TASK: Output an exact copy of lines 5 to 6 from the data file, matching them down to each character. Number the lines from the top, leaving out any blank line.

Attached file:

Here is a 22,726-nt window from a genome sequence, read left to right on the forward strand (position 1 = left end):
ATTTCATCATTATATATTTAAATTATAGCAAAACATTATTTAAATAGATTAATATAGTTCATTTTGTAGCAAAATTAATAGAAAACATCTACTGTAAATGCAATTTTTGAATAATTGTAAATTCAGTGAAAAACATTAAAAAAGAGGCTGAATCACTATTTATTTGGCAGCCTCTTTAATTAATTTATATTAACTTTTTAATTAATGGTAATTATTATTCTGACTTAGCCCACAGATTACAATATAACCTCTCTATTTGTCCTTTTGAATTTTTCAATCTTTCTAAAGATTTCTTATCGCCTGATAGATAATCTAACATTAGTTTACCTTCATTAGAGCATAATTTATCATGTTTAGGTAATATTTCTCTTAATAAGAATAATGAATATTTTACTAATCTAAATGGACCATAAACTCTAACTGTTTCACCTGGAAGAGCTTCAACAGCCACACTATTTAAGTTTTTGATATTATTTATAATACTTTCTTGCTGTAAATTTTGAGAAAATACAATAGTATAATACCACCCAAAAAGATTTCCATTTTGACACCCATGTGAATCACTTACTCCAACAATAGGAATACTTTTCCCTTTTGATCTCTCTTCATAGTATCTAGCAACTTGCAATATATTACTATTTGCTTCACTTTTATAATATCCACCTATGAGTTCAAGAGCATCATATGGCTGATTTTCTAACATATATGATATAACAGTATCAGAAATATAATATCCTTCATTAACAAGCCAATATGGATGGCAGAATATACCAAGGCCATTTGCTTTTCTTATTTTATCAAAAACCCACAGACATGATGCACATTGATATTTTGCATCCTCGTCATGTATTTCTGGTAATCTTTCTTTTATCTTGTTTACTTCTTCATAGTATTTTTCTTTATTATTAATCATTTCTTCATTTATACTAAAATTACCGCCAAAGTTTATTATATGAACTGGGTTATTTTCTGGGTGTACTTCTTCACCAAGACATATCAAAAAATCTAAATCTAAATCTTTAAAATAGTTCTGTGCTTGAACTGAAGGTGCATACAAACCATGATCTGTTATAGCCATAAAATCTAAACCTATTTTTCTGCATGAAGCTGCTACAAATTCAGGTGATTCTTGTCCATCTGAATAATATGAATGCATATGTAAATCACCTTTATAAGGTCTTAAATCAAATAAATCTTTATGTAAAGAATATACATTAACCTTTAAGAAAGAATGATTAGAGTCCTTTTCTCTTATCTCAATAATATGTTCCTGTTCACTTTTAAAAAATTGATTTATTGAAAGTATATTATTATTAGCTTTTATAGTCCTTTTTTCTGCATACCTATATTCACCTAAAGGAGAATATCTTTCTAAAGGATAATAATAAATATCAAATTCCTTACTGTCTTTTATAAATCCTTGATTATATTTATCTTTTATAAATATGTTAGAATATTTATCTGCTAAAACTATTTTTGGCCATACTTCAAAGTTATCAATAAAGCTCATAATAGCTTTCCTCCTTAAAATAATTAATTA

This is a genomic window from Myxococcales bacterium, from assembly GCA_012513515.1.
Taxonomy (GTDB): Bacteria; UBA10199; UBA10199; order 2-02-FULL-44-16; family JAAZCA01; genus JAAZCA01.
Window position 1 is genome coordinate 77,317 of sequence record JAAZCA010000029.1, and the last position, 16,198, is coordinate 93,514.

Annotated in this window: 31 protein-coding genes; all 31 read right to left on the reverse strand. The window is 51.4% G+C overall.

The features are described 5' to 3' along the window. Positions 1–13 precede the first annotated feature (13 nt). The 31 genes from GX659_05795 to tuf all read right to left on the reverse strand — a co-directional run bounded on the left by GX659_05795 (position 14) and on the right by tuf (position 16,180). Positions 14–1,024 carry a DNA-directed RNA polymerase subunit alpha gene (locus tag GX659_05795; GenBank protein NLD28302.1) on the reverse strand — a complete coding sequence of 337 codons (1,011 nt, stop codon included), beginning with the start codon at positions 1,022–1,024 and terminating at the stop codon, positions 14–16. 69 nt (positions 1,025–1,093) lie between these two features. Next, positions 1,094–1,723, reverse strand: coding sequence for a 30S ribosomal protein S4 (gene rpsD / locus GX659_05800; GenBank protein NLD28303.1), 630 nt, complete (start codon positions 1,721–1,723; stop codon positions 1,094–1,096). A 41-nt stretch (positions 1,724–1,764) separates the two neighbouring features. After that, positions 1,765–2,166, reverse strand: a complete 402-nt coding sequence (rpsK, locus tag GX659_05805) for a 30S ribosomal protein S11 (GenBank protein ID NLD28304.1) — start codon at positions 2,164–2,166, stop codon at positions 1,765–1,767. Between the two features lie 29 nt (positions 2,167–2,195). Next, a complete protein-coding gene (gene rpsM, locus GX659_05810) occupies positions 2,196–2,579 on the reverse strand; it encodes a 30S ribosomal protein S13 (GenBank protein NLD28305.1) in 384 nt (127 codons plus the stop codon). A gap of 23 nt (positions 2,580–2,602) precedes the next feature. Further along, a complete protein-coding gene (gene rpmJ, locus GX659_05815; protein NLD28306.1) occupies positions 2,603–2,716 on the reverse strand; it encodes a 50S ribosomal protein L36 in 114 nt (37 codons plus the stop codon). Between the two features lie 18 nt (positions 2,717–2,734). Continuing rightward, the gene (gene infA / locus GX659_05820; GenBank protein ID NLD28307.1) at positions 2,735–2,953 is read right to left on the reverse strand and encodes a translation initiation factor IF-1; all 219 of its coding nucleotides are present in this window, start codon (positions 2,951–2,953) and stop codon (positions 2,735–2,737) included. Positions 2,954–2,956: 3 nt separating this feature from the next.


Window position 1 is genome coordinate 77,317 of sequence record JAAZCA010000029.1, and the last position, 16,198, is coordinate 93,514.

Annotated in this window: 31 protein-coding genes; all 31 read right to left on the reverse strand. The window is 51.4% G+C overall.